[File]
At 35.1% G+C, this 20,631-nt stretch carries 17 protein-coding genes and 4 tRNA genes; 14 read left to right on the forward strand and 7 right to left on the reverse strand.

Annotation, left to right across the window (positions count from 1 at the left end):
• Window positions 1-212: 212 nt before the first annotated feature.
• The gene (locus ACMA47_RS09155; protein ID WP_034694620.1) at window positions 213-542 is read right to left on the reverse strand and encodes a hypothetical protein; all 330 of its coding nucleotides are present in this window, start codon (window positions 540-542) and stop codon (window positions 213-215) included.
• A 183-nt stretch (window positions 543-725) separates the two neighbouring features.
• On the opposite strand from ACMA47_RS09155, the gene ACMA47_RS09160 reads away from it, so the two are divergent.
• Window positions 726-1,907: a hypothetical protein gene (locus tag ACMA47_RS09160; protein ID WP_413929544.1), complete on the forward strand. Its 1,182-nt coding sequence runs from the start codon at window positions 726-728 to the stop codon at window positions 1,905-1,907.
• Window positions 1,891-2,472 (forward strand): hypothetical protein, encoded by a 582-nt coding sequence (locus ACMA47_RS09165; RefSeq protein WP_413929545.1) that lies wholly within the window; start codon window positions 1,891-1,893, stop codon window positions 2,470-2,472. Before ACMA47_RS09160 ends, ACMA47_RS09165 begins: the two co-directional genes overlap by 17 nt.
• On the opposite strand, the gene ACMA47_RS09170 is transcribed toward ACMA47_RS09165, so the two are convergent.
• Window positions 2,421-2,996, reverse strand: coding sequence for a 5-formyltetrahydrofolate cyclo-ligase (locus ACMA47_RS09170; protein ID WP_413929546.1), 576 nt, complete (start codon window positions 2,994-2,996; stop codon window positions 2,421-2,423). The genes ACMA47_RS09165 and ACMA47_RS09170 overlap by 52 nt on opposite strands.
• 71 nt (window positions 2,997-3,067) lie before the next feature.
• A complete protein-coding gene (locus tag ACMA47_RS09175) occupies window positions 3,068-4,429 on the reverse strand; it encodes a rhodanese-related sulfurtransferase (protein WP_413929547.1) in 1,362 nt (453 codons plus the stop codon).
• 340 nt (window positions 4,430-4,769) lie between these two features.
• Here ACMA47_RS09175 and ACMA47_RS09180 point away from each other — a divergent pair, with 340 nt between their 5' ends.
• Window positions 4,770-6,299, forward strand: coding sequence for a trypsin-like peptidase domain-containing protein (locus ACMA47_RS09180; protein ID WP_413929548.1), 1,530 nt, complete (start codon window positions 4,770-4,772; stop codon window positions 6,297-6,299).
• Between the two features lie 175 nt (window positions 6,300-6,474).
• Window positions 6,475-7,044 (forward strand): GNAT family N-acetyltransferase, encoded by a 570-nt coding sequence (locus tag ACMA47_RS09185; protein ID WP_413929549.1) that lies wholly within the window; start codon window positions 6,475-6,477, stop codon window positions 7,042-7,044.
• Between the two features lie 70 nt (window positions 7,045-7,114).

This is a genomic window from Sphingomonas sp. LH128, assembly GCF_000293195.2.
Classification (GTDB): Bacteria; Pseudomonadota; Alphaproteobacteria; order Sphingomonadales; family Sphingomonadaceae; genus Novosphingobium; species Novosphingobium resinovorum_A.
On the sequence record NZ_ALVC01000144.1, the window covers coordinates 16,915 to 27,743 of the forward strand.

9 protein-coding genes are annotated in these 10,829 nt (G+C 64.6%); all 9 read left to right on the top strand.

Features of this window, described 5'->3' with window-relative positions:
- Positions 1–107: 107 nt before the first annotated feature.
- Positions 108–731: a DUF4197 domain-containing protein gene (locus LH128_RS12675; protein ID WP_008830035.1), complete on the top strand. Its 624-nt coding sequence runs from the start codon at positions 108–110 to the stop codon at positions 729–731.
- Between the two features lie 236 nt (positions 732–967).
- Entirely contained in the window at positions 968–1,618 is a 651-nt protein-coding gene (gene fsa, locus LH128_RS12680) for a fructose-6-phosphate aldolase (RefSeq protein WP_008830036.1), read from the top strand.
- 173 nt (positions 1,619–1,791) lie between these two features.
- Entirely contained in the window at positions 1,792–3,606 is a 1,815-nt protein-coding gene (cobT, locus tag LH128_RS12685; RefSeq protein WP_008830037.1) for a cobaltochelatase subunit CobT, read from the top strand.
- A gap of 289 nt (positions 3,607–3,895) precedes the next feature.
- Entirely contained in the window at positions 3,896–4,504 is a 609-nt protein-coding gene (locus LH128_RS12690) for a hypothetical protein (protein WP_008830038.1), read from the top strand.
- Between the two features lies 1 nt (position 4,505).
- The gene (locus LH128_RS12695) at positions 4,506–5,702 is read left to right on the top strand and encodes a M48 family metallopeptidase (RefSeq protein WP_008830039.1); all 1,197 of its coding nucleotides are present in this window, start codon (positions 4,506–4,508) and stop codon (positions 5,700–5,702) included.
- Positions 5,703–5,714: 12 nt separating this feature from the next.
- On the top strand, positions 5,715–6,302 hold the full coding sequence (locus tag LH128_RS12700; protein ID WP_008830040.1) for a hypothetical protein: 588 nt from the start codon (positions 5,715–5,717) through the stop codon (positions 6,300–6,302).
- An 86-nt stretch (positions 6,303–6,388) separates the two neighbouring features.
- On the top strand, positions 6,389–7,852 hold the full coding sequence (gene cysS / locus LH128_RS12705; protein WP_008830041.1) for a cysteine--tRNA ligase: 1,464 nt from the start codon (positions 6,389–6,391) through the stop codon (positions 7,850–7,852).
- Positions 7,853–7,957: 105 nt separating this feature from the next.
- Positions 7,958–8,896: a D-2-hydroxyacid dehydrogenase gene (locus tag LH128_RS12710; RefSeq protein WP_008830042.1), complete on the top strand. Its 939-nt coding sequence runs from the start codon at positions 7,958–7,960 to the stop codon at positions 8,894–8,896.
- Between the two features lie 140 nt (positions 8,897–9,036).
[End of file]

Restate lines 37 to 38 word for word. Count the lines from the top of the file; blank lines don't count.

- On the top strand, positions 6,389–7,852 hold the full coding sequence (gene cysS / locus LH128_RS12705; protein WP_008830041.1) for a cysteine--tRNA ligase: 1,464 nt from the start codon (positions 6,389–6,391) through the stop codon (positions 7,850–7,852).
- Positions 7,853–7,957: 105 nt separating this feature from the next.